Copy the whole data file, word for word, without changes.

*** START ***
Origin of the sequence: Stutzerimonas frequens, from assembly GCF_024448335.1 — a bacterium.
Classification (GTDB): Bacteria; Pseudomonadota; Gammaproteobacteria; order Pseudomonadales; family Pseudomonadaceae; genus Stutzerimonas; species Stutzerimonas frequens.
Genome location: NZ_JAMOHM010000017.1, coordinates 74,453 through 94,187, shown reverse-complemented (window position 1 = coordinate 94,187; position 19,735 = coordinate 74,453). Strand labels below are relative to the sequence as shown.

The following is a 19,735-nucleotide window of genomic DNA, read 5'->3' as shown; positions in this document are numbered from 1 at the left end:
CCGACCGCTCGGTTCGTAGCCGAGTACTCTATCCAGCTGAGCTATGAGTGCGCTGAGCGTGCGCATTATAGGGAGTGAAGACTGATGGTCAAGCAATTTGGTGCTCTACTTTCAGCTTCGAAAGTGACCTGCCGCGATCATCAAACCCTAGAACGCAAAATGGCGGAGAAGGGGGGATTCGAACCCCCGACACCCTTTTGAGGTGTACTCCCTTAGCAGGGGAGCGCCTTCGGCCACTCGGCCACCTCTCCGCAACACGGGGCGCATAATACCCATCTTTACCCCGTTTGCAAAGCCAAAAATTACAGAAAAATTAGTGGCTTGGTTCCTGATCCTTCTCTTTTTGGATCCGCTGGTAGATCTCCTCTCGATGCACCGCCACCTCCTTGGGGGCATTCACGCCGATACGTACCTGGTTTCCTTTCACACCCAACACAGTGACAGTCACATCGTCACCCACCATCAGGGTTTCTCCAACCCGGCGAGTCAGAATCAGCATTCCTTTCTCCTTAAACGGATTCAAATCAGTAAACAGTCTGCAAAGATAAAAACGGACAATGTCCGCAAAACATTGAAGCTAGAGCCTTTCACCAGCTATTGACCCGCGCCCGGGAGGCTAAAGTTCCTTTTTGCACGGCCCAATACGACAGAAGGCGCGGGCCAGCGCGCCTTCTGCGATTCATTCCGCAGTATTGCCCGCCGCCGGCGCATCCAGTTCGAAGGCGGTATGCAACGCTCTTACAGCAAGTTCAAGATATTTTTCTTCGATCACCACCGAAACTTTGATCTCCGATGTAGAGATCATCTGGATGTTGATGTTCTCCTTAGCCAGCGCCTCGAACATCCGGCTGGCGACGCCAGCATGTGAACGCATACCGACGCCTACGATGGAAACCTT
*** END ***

Origin of the sequence: Stutzerimonas frequens, from assembly GCF_024448335.1 — a bacterium.
Classification (GTDB): Bacteria; Pseudomonadota; Gammaproteobacteria; order Pseudomonadales; family Pseudomonadaceae; genus Stutzerimonas; species Stutzerimonas frequens.
Genome location: NZ_JAMOHM010000017.1, coordinates 74,453 through 94,187, shown reverse-complemented (window position 1 = coordinate 94,187; position 19,735 = coordinate 74,453). Strand labels below are relative to the sequence as shown.

The following is a 19,735-nucleotide window of genomic DNA, read 5'->3' as shown; positions in this document are numbered from 1 at the left end:
CCGACCGCTCGGTTCGTAGCCGAGTACTCTATCCAGCTGAGCTATGAGTGCGCTGAGCGTGCGCATTATAGGGAGTGAAGACTGATGGTCAAGCAATTTGGTGCTCTACTTTCAGCTTCGAAAGTGACCTGCCGCGATCATCAAACCCTAGAACGCAAAATGGCGGAGAAGGGGGGATTCGAACCCCCGACACCCTTTTGAGGTGTACTCCCTTAGCAGGGGAGCGCCTTCGGCCACTCGGCCACCTCTCCGCAACACGGGGCGCATAATACCCATCTTTACCCCGTTTGCAAAGCCAAAAATTACAGAAAAATTAGTGGCTTGGTTCCTGATCCTTCTCTTTTTGGATCCGCTGGTAGATCTCCTCTCGATGCACCGCCACCTCCTTGGGGGCATTCACGCCGATACGTACCTGGTTTCCTTTCACACCCAACACAGTGACAGTCACATCGTCACCCACCATCAGGGTTTCTCCAACCCGGCGAGTCAGAATCAGCATTCCTTTCTCCTTAAACGGATTCAAATCAGTAAACAGTCTGCAAAGATAAAAACGGACAATGTCCGCAAAACATTGAAGCTAGAGCCTTTCACCAGCTATTGACCCGCGCCCGGGAGGCTAAAGTTCCTTTTTGCACGGCCCAATACGACAGAAGGCGCGGGCCAGCGCGCCTTCTGCGATTCATTCCGCAGTATTGCCCGCCGCCGGCGCATCCAGTTCGAAGGCGGTATGCAACGCTCTTACAGCAAGTTCAAGATATTTTTCTTCGATCACCACCGAAACTTTGATCTCCGATGTAGAGATCATCTGGATGTTGATGTTCTCCTTAGCCAGCGCCTCGAACATCCGGCTGGCGACGCCAGCATGTGAACGCATACCGACGCCTACGATGGAAACCTT